The Colossian Forum is not primarily a conduit of more information. This is because we believe that the church doesn’t need to know more, it needs to be differently, act differently. And we believe our actions flow from our character, from those habits and dispositions that we acquire.[callout title=Callout Title]The Colossian Forum aims to come alongside the church…by helping the church to remember its identity in Christ.[/callout]This is why the center of The Colossian Forum’s vision is an ethical conviction: we don’t need more information deposited in our heads that will help us come up with the answers; rather, we need to first undergo the formation of the Spirit who, by grace and through practice, makes us the kind of people who are characterized by Christ-like virtue—including the intellectual virtues that enable us to pursue the truth. And we believe it is primarily in the community of practice which is the church that the Spirit forms us in this way.
Rooted in these convictions, The Colossian Forum aims to come alongside the church—as the wider body of Christ, but also as it takes concrete shape in denominations, congregations and church-based institutions such as colleges and universities—by helping the church to remember its identity in Christ and renew its allegiance to his kingdom, thereby centering its energy and love in “the kingdom of His beloved Son” (Col. 1:13). We aim to serve the body of Christ not only by providing information for reflection, but by catalyzing spiritual formation by providing training in those practices which foster the virtues needed to sustain difficult conversations. The role of The Colossian Forum is to help the church remember who she is (and Whose she is), to revitalize reflection on ecclesiology, and to provide spaces for “trying on” those practices that, over time, foster virtue. We believe that this is the best strategy for helping the church engage culture with a witness that is both wise and winsome—to embody belief that is becoming.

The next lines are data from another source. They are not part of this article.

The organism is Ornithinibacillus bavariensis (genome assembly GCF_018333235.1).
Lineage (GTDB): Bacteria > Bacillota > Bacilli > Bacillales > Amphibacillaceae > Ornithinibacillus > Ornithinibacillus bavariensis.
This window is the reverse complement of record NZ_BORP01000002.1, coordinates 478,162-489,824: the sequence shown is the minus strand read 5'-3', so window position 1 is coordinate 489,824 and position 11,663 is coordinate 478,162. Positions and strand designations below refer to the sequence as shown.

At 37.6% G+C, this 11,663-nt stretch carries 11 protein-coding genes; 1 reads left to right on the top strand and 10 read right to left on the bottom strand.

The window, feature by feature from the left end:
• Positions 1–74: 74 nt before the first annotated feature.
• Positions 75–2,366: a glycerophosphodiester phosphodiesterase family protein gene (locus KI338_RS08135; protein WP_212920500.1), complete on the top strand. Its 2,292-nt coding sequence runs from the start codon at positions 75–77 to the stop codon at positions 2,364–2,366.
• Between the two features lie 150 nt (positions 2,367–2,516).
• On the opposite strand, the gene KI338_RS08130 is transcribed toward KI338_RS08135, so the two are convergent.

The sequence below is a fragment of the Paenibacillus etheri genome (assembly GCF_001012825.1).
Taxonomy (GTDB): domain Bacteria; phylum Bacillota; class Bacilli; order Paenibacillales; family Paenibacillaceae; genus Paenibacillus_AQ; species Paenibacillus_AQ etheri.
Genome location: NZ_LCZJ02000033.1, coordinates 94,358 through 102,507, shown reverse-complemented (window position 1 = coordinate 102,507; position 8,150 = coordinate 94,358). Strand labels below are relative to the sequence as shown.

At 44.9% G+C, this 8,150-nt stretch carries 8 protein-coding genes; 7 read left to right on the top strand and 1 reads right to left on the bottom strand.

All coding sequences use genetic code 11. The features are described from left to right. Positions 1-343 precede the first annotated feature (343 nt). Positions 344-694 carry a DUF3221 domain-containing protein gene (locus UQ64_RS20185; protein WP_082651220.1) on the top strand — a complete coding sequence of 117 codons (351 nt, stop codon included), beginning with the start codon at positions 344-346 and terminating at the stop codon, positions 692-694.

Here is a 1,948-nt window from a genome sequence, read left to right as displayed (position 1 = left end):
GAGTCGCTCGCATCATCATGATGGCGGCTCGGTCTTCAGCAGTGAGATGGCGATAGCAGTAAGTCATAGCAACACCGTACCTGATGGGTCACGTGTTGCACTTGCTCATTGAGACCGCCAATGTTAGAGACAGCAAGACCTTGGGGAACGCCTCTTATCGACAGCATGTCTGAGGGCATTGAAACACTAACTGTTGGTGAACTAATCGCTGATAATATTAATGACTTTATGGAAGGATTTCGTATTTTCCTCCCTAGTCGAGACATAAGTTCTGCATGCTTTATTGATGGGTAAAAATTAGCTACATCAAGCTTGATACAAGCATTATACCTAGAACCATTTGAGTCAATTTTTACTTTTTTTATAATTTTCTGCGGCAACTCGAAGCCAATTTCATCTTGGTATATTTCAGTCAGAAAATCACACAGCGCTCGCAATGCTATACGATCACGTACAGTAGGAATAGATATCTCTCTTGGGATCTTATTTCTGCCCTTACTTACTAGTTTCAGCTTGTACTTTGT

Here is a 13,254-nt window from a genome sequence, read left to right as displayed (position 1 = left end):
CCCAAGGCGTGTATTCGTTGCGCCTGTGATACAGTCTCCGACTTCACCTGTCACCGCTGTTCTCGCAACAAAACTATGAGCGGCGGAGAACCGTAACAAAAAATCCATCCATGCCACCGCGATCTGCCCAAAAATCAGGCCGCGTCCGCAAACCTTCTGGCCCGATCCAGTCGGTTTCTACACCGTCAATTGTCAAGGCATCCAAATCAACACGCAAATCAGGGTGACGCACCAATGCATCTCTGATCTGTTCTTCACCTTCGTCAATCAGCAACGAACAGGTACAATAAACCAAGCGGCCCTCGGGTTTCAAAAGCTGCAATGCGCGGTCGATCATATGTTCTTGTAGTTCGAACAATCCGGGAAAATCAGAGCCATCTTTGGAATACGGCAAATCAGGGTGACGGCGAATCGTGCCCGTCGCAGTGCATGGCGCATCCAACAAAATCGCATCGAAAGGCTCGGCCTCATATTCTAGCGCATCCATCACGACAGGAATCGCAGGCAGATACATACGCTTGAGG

Fostering a Church that Can Host These Conversations
As noted above, the mission of The Colossian Forum is rooted in the conviction that in Christ “all things hold together” (Col. 1:17). Science, then, is not an autonomous sphere that has to be correlated to faith; rather, Christ is Lord of creation just as he is the head of the church. Christ is “firstborn over all creation. For by him all things were created.” Indeed, “all things were created by him and for him” (Col. 1:15-16). So the stuff of scientific investigation—the earth below us and the starry heavens above, the intricacies of our nervous system and the regularity of the water cycle—are features of Christ’s creation. As Lord of creation, Christ is also Lord of the world that science seeks to investigate.